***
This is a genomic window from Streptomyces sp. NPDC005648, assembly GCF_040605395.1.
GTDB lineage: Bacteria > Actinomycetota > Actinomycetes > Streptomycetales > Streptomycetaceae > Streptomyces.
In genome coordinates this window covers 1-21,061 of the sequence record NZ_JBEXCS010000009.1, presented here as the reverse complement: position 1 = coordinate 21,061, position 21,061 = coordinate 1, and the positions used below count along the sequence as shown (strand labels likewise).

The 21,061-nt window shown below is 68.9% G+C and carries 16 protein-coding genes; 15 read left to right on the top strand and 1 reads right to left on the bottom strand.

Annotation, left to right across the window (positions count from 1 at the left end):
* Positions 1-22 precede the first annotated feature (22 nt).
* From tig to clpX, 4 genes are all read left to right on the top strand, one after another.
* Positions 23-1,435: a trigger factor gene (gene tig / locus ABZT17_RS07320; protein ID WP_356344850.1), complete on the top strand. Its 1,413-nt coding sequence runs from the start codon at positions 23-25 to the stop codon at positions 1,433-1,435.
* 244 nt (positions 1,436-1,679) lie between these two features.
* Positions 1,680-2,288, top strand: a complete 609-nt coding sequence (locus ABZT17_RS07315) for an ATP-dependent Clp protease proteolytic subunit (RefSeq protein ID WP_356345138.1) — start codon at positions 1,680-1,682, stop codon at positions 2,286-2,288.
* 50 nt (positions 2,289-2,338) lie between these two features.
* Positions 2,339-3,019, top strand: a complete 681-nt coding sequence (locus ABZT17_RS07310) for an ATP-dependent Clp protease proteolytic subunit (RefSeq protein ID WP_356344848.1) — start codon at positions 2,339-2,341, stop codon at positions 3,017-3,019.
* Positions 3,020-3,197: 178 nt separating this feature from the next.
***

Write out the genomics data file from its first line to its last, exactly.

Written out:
This is a genomic window from Streptomyces sp. NPDC005648, assembly GCF_040605395.1.
GTDB lineage: Bacteria > Actinomycetota > Actinomycetes > Streptomycetales > Streptomycetaceae > Streptomyces.
In genome coordinates this window covers 1-21,061 of the sequence record NZ_JBEXCS010000009.1, presented here as the reverse complement: position 1 = coordinate 21,061, position 21,061 = coordinate 1, and the positions used below count along the sequence as shown (strand labels likewise).

The 21,061-nt window shown below is 68.9% G+C and carries 16 protein-coding genes; 15 read left to right on the top strand and 1 reads right to left on the bottom strand.

Annotation, left to right across the window (positions count from 1 at the left end):
* Positions 1-22 precede the first annotated feature (22 nt).
* From tig to clpX, 4 genes are all read left to right on the top strand, one after another.
* Positions 23-1,435: a trigger factor gene (gene tig / locus ABZT17_RS07320; protein ID WP_356344850.1), complete on the top strand. Its 1,413-nt coding sequence runs from the start codon at positions 23-25 to the stop codon at positions 1,433-1,435.
* 244 nt (positions 1,436-1,679) lie between these two features.
* Positions 1,680-2,288, top strand: a complete 609-nt coding sequence (locus ABZT17_RS07315) for an ATP-dependent Clp protease proteolytic subunit (RefSeq protein ID WP_356345138.1) — start codon at positions 1,680-1,682, stop codon at positions 2,286-2,288.
* 50 nt (positions 2,289-2,338) lie between these two features.
* Positions 2,339-3,019, top strand: a complete 681-nt coding sequence (locus ABZT17_RS07310) for an ATP-dependent Clp protease proteolytic subunit (RefSeq protein ID WP_356344848.1) — start codon at positions 2,339-2,341, stop codon at positions 3,017-3,019.
* Positions 3,020-3,197: 178 nt separating this feature from the next.